Peer Support for Women affected by Domestic Violence
Sagesse is a non-profit organization that has been empowering individuals. organizations and communities to break the cycle of domestic violence for over 30 years. Our programs are available in communities across Alberta - at no cost. We work with more than 30 partner agencies, who help deliver our programs. Our direct service programs are available to anyone who identifies as a woman, regardless of age, ability, race, religion or sexual orientation.
Sagesse translates to wisdom. The wisdom to think and act based on experience, knowledge and skill. We are best known for our peer support programs, but in fact, we do much more than that. Our work falls into 3 categories:
Peer support and one-on-one mentorship programs - our programs are for women who have experienced domestic violence, are at risk of being abused, or have been involved in sex work. Our programs are facilitated by peers, allowing for no power differential. By providing support and skills to those affected by domestic violence, we are able to work towards breaking the pervasive cycle of abuse.
Finding Our Voices is a six-week group program focusing on issues related to self-esteem and the importance of effective communication. In Finding Our Voices, participants share their experiences and learn from each other. Topics include self-image, shame, compassion and the significance of healthy relationships – both with ourselves and others. Growth Circles is a 14-week group program that delves into the experience of domestic violence. Topics range from understanding domestic violence, contextualizing experiences of trauma and shame, to creating support systems and building personal power. Moving on With Mentors is a unique program that offers individual support to women by connecting them with a peer mentor.
Capacity Building, which is focused on mobilizing individuals, organizations and communities - our LGBTQ work is about enhancing knowledge within service providers to help them provide safe, inclusive service to people within the LGBTQ community who have experienced domestic violence. We offer education to informal support networks about how to recognize domestic violence, respond to domestic violence and refer to the appropriate supports.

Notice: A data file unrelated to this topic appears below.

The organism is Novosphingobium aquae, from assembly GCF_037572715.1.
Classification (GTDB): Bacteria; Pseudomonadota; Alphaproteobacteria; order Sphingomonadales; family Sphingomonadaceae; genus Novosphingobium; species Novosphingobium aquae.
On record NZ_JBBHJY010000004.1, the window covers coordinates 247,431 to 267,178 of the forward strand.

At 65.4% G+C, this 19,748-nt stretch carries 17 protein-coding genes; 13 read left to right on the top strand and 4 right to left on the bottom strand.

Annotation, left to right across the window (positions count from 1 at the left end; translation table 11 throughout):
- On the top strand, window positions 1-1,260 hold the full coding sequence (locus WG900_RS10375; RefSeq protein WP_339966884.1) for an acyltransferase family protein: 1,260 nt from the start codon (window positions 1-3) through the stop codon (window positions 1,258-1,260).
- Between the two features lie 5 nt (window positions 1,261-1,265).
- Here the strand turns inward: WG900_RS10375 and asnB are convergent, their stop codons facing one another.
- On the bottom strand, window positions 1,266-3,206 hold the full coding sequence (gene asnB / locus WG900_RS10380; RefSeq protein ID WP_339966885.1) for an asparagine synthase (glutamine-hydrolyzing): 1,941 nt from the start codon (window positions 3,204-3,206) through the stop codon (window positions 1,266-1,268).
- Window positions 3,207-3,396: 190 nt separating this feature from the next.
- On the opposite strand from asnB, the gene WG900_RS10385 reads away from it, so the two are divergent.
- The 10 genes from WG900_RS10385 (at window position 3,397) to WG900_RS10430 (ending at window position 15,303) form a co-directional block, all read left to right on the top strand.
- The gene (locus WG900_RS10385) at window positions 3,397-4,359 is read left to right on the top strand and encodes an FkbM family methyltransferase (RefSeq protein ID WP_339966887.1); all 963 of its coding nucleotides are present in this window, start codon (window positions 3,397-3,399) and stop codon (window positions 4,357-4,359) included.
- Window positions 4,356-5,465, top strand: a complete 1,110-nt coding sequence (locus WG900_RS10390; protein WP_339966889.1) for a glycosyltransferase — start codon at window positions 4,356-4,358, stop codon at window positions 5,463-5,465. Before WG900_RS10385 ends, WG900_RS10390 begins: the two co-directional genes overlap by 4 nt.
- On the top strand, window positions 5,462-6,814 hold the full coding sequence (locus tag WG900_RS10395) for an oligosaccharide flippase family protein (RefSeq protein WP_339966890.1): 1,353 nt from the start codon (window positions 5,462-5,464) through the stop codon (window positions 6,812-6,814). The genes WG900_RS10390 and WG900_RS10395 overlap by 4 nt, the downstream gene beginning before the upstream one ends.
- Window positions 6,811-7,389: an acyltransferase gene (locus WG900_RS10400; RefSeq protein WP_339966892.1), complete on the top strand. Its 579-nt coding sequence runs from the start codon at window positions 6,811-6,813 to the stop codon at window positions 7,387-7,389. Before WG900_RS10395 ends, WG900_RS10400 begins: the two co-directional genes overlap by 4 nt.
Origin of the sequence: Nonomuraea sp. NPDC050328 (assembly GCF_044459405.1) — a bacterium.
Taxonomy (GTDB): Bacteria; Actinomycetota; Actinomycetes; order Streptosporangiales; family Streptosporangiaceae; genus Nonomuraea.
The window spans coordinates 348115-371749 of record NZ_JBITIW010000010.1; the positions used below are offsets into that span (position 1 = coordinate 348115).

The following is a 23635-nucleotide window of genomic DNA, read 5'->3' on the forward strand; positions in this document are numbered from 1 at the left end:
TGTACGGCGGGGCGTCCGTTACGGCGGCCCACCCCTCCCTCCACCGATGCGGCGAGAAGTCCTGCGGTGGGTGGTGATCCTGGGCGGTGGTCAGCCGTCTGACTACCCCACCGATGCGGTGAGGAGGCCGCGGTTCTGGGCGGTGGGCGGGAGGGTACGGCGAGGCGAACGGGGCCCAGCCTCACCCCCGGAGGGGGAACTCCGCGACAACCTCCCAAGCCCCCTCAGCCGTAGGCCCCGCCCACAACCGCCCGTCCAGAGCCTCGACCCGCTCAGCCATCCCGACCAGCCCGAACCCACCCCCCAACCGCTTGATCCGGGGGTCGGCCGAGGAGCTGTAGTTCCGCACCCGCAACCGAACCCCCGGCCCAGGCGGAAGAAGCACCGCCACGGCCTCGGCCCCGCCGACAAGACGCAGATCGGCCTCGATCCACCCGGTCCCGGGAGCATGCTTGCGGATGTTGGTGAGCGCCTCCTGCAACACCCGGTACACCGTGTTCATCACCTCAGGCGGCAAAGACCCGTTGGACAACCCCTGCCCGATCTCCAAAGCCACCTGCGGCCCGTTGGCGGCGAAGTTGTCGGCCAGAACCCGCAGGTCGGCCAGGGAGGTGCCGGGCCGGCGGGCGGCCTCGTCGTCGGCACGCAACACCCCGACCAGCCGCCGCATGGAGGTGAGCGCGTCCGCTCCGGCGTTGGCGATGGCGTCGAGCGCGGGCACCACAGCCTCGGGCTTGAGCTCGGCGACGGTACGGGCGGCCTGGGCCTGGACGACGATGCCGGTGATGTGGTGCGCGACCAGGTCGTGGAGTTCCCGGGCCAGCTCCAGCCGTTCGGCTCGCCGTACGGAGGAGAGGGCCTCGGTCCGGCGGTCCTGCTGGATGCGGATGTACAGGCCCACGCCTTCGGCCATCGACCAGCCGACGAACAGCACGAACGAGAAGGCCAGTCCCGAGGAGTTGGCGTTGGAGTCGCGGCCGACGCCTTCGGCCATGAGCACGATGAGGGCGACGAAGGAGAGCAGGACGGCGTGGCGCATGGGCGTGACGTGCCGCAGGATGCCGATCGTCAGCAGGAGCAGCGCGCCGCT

We also serve as the backbone agency of the Calgary Domestic Violence Collective (CDVC).
Who Will it Benefit?
Alberta has the third highest rate of domestic violence in the country. In the 2016 fiscal year, the Calgary Women’s Emergency 24-Hour Family Violence Helpline fielded 11,988 calls and the total number of clients the Calgary Women’s Emergency Shelter served was 15, 417. The Calgary Police Service indicated that domestic violence incidents were 34 percent higher than the five-year average and up six percent from the previous year. Statistics from 2016 showed a 35 percent increase from the national average and an increase of ten percent from 2015. In Edmonton, the statistics are even more staggering. According to justice ministry figures, the number of criminal charges for domestic violence rose to 2, 336 in 2016 from 1,955 in 2011. This reflects a trend across Alberta’s seven largest urban centers, where total charges for domestic violence increased to 7,751 in 2016 from 6,368 in 2011.
Over 10,000 abused women and their children were accommodated by the Alberta Council of Women’s Shelters member shelters in 2016 (5,418 women respectively and 5,149 children respectively). Of the 5,418 women who were admitted by shelters in the province, 4,301 cited seeking safety from abuse as the main reason for contacting the shelter. In that same year, 8, 076 women and 8,238 children were turned away from shelters due to lack of capacity.
It is clear that domestic violence is a pervasive and systemic societal concern. Our programs are dedicated to supporting and helping these women (and their children) learn to heal and grow, to gain knowledge about healthy relationships and how to access the supports they need in order to find safety. We also educate the general public (as mentioned above) on how to recognize, respond and refer for domestic violence. Domestic violence is a societal problem and it takes communal effort and knowledge in order to break the cycle of domestic violence.
In 2017, Sagesse engaged over 2,500 individuals, through direct service, awareness building and community development across the province. 393 women participated in peer support or mentorship programs. 160 volunteers contributed 4,500 hours of service province wide.